I have been stunned by the careful discernment offered by Kelly Denton-Borhaug in her book of 2011, U.S. War Culture, Sacrifice and Salvation. When it comes to the service of the Christian church to the wider culture, this kind of theological and social analysis functions as a prophetic witness that reveals to ourselves just who we are as a people and as a nation. In what follows, I’d like to respond to Denton-Borhaug’s prophetic prompt within the framework of public theology in the United States.
The Task of Public Theology
 Public theology, I contend, should be conceived in the church, reflected on critically in the academy, and meshed within the wider culture for the benefit of the wider culture. This threesome does not describe a temporal sequence; rather, all three occur simultaneously and mutually influence each other in an almost perichoretic fashion.1
 “Meshed”? Yes, meshed. Why? Public theologian Katie Day alerts us that a postmodern recognition of social processes sees truth and authority as shared in context. “In a Postmodern approach, theological truth is co-produced; the context is not the recipient of theological claims but the co-generator of them.”2 Appeals to scripture or tradition which function authoritatively within the church must yield to co-generation of illuminative thinking within each specific public. Hence, “meshed within the wider culture.”
 So, according to Paul Chung, “Public theology is a theological-philosophical endeavor to provide a broader frame of reference to facilitate the responsibility of the church and theological ethics for social, political, economic, and cultural issues. It investigates public issues, developing conceptual clarity and providing social-ethical guidance of religious conviction and response to them.”3
 Public theology provides the frame. Now, what’s in the picture? What’s in the picture is the task of discerning U.S. war-culture and constructing a prophetic response.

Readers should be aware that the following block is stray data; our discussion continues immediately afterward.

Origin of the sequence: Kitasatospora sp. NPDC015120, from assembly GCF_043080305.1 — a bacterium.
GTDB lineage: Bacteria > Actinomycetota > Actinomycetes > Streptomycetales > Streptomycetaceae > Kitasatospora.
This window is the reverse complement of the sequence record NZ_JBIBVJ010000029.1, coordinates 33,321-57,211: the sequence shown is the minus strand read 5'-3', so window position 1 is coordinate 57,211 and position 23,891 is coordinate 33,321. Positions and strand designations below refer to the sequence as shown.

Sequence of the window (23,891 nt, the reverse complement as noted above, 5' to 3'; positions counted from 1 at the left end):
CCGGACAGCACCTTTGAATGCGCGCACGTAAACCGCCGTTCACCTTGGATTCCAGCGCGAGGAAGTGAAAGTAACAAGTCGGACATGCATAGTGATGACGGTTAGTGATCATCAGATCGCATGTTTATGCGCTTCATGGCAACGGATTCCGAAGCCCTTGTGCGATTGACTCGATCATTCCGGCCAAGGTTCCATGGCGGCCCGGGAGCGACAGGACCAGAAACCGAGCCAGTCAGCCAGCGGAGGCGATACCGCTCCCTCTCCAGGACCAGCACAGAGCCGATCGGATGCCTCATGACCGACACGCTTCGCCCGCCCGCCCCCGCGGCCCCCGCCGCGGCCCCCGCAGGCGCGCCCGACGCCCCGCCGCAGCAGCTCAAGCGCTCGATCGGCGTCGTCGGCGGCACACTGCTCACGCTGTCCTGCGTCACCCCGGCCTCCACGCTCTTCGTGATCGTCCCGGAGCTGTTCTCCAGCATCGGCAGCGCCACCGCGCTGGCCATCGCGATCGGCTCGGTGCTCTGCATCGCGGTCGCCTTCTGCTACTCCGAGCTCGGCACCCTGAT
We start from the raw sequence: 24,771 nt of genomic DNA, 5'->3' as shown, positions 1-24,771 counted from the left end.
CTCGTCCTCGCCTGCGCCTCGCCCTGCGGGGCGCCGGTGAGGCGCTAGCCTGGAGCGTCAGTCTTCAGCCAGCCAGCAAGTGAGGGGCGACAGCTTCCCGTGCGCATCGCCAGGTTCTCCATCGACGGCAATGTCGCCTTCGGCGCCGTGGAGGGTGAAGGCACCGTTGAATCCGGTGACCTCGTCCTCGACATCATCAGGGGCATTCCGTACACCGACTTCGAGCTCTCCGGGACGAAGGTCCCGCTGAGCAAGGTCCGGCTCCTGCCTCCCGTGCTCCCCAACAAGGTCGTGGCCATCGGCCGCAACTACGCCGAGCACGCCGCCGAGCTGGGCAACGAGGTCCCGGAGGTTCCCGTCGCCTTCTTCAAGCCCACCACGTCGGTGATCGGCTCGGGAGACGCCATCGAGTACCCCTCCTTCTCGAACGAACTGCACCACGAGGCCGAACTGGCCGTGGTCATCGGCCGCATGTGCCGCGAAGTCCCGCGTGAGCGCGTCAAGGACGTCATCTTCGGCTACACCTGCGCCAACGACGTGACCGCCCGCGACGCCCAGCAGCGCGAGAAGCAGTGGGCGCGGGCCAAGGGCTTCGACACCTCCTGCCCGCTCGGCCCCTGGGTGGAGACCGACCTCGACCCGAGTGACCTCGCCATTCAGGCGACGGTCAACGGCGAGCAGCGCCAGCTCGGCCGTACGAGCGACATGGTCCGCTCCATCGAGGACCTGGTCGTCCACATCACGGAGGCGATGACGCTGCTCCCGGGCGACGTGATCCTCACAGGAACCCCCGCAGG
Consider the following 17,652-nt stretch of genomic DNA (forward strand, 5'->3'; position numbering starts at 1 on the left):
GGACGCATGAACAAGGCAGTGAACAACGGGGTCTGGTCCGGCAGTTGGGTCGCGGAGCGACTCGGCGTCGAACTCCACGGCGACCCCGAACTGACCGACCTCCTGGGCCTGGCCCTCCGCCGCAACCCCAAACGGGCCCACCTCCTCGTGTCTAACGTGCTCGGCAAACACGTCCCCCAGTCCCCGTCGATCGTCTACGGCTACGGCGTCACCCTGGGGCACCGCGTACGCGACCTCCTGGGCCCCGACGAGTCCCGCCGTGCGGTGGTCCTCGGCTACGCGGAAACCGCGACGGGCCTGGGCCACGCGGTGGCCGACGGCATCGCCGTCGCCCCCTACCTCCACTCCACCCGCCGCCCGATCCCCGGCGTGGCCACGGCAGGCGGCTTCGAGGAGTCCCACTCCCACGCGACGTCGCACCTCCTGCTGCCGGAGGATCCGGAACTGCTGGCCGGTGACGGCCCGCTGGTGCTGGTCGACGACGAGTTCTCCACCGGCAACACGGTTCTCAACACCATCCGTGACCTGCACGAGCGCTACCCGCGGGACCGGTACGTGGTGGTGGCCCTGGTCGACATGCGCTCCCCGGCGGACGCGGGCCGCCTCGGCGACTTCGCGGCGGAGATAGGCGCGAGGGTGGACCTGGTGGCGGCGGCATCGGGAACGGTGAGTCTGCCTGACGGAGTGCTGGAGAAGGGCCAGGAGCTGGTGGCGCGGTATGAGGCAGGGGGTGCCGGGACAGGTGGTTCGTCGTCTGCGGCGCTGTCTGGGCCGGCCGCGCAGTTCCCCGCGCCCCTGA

The Already Religious Dimension to U.S. War-Culture
 It was Paul Tillich who alerted us to look for religion outside religious institutions. In his approach to the Theology of Culture (Kulturtheologie), Tillich recognized that the religious dimension actualizes itself in every dimension of the Spirit (Sondern das Religiöse ist aktuel in allen Provinzen des Geistigen), especially culture.4
 This recognition of spiritual or religious dimensions to putatively secular life surfaces again in the work of political theologian William Cavanaugh. According to Cavanaugh, the so-called secular government of the United States has confiscated the religious sacred. American patriotism amounts to “the transfer of care for the holy from church to state.”5 Speaking as a Roman Catholic, Cavanaugh can render a prophetic judgment: such nationalism is “the age-old sin of idolatry.”6 This implies, among other things, that “In important ways, the United States has not really secularized at all. What has happened instead is that in the modern era the holy has migrated from the church to the state.”7 The so-called secular state does not supersede its Christian tradition; rather, it plugs into Christian electricity and runs off borrowed religious energy.
 Now let us turn specifically to political theologian Kelly Denton-Borhaug, who discerns a specific form of war-culture energizing the American social psyche. The war-culture is omnipresent. “I define war-culture as the normalized interpenetration of the institutions, ethos and practices of war with ever-increasing facets of daily human life, economy, institutions and imagination in the United States.”8
 Not only is the war-culture pervasive, it’s absorbent. It has absorbed the Christian religion within it. Here’s how. The sacrifice of Jesus on the cross instrumental to human salvation within the Christian tradition has been stolen, so to speak, and repurposed to support American war-culture. Now, it is the dead soldier who pays the ultimate sacrifice so that we Americans can live in freedom. The soldier saves. American war-culture is an invisible religion, made rich by stealing symbols from the Christian religion and repurposing them for nationalistic ends.